Apple City Barbecue Grand World Champion Ribs
Mix all ingredients and store in a tightly covered container. Keeps indefinitely.
Combine all but the last three ingredients in a large saucepan. Bring to a boil over medium-high heat then stir in the apple, onion and bell pepper. Reduce the heat and simmer, uncovered, 10-15 minutes or until the sauce thickens slightly. Stir often. Allow to cool, then pour into sterilized glass bottles. Refrigerate for up to two weeks. Yields 3 cups.
Prep ribs by trimming excess fat and removing the skin-like membrane on the back of the ribs. Sprinkle liberally with Magic Dust, coating both sides. Refrigerate in a covered pan for at least one hour, or overnight.
Soak wood chips in water for 30 minutes. Light charcoal with the aid of a chimney starter. When coals are medium-hot, arrange in a grill or smoker (if you are using a grill, it must have a lid). Set an aluminum pan next to the coals as a drip pan. Spread the wet wood chips on the coals. Close the lid and check the temperature; it should be between 200 and 210ºF. If the temperature is too high, open the lid to allow some heat to escape.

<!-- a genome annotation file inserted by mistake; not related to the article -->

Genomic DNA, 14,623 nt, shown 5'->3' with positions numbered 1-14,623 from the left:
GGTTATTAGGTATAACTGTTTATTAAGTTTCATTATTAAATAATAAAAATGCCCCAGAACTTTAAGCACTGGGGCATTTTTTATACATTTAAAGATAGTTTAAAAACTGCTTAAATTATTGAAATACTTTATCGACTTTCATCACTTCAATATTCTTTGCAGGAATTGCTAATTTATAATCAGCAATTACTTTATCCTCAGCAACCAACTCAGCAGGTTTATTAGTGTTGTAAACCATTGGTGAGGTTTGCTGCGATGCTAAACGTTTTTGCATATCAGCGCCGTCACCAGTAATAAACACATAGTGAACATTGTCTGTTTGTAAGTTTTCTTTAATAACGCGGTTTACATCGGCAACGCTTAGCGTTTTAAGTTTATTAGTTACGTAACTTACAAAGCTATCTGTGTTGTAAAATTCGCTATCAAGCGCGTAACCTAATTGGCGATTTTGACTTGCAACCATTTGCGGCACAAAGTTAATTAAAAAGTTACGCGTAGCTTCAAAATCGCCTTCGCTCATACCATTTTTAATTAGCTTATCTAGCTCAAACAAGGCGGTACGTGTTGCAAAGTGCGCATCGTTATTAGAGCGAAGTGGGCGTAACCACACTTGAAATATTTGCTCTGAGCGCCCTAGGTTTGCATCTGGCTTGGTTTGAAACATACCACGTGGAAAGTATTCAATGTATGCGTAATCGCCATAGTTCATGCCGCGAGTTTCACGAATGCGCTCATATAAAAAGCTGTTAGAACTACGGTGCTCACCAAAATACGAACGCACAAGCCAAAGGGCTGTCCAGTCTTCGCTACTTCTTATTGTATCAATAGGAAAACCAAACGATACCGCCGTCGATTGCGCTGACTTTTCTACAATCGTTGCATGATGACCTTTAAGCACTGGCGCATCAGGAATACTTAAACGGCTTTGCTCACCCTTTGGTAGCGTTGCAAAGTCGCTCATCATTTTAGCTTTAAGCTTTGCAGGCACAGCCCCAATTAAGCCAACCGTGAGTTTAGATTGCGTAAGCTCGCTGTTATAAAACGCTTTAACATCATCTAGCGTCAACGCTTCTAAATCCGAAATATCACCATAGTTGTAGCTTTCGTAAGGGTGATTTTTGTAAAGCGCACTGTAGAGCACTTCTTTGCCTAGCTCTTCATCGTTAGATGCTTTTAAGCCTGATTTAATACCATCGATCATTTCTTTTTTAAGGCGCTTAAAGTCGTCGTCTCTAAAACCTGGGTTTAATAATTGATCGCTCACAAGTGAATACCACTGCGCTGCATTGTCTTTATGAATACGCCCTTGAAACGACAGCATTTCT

When temperature is steady, place ribs on the rack, bone side down. Cover and smoke the ribs for about 6 hours until ribs are done and tender, turning ribs as little as possible. To test for doneness, lift one end of the rack with your finger—there should be a slight bend or give to the ribs, as though they are bending a bit in the middle.
While cooking, check the ribs every 20 minutes to keep the temperature constant and see if the meat looks dry. If so, mist with apple juice and sprinkle with a little more Magic Dust.
Ten minutes before you remove the ribs from the smoker or grill, mop them with the barbecue sauce. When you take them off, mop once again with the sauce and sprinkle with more Magic Dust. Serve racks whole, or cut each rack in half to serve 8.
Try a full-fruit red like Ravenswood Old Vines Zinfandel from Sonoma, California, or a slightly chilled rosé, like Lieb Family Cellars’ Bridge Lane Rosé from Long Island, New York.
Or try a local microbrew instead! If you’re down south, look for Sweetwater Blue by Atlanta’s Sweetwater Brewery, a light ale with a hint of blueberry on the nose. Northerners can check out Magic Hat #9, a crisp, fruity ale brewed in Burlington, Vermont.